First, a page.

“I think they appreciate it more because it is in the Far North and not many teams have exhibition games there,” he said. “I remember Whitehorse seemed to appreciate it more because it was Far North.
“I’m not saying they get blasé around here – like around here in Toronto – but when you have teams go up to Whitehorse or Yellowknife, they seem to appreciate it more.”
In November, Cherry was fired by Sportsnet after his now infamous ‘You people’ rant, where he scolded some viewers for not wearing poppies to mark Remembrance Day. Many viewed the outburst as an attack on immigrants. Cherry said although he would rather still be doing Hockey Night In Canada, he felt he was obliged to not apologize for comments when given the chance because he meant what he said.
“Naturally I would rather be in Yellowknife because I had a lot of fun up North,” he said. “And I had a lot of fun on Hockey Night in Canada. But they (Sportsnet) had to do what they had to do and I had to do what I had to do.”
Don Cherry Grapevine podcast
It seems in some ways that he hasn’t missed a step when it comes to hockey broadcasting and he admits he may be entering a new era of hockey media broadcast with his latest Don Cherry Grapevine Podcast.
The “very, very, very, very” first episode was Nov. 18 – a week after he was fired.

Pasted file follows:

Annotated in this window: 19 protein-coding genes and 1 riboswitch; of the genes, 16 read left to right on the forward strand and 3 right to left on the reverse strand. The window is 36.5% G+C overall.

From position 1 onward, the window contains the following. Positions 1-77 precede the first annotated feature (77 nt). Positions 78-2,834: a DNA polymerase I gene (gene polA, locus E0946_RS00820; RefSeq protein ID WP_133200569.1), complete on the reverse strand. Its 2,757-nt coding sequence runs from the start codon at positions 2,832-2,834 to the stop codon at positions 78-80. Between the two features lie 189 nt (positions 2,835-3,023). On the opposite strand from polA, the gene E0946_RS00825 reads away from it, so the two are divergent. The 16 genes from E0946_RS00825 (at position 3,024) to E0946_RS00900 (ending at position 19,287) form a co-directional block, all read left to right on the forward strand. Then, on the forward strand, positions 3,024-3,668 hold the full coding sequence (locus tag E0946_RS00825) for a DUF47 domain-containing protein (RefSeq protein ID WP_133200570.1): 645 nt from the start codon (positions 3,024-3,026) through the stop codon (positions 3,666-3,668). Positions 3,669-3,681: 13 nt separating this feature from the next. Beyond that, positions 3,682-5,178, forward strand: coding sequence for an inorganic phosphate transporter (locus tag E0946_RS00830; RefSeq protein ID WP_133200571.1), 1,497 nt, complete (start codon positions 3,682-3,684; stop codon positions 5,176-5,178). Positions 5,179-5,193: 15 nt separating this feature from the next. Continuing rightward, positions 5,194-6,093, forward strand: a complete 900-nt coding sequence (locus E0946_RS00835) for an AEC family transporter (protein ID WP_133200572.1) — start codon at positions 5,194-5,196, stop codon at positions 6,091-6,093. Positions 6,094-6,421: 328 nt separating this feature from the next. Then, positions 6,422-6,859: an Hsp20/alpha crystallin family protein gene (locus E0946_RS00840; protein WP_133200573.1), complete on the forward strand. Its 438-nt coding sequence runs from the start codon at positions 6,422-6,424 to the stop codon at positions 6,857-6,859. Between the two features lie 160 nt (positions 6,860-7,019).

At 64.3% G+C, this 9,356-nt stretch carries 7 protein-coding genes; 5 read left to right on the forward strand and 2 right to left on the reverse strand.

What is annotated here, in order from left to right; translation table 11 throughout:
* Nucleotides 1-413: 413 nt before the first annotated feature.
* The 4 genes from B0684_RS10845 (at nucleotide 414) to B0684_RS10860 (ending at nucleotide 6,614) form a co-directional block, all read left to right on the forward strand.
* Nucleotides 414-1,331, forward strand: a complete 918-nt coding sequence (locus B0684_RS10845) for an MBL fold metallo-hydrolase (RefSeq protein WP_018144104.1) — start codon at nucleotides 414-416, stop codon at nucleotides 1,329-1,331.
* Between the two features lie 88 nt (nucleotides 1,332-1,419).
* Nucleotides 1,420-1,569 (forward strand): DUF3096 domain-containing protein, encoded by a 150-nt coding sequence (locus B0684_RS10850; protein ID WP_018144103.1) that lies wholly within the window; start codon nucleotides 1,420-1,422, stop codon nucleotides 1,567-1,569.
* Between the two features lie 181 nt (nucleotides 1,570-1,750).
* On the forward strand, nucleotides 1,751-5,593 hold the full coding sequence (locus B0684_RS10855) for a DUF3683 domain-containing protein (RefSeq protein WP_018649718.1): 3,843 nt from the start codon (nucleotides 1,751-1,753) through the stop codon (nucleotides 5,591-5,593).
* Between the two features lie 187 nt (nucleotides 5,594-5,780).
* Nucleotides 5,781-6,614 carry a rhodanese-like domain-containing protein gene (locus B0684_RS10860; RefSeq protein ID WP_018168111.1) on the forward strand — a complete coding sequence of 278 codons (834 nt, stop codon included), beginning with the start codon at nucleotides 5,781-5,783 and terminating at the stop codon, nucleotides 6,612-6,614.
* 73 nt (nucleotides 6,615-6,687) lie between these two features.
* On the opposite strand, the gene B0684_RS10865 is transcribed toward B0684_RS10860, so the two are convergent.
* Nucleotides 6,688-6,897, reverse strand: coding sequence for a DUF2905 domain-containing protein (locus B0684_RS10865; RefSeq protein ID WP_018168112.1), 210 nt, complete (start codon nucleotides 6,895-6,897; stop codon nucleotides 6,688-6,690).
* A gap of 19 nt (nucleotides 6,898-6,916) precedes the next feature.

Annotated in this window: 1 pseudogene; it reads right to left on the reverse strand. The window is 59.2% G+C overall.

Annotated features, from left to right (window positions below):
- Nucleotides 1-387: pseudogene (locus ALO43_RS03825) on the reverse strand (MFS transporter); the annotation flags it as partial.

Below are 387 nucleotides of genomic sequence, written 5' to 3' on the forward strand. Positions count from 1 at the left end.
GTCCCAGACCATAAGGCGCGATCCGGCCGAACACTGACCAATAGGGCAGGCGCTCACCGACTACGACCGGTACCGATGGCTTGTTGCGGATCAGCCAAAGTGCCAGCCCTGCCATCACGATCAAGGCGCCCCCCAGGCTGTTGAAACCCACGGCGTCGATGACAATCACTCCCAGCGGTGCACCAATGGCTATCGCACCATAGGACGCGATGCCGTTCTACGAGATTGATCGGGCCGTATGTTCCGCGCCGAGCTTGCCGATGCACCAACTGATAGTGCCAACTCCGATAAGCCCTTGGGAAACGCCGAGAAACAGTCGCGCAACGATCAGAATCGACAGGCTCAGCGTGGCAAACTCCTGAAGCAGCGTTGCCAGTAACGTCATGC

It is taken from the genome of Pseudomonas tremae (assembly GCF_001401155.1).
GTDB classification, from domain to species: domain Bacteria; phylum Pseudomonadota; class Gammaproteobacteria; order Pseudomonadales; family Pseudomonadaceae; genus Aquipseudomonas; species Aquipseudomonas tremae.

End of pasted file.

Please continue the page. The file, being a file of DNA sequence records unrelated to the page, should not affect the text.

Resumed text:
The concept is pretty basic.
“I sit at the kitchen table and we just tell stories,” he explained, noting that his son encourages him to tell old hockey stories and he follows through to what amounts to about a half-hour podcast.
“My son does it and runs it and my grandson Del helps to make it sound good. Every Sunday morning I tell stories most of the time. I try not to get involved too much with scores because we find by the time it comes out, it becomes too dated.”
Cherry said already the podcast has about a million viewers and is reaching about 30 countries already.
The podcast is the latest form of emerging media that he has used to reach his audience outside of his usual offerings. Among others include the recently concluded Don Cherry’s Rock’Em Sock’Em video compilations of the biggest hits, fights, “beauty goals,” and other hot takes.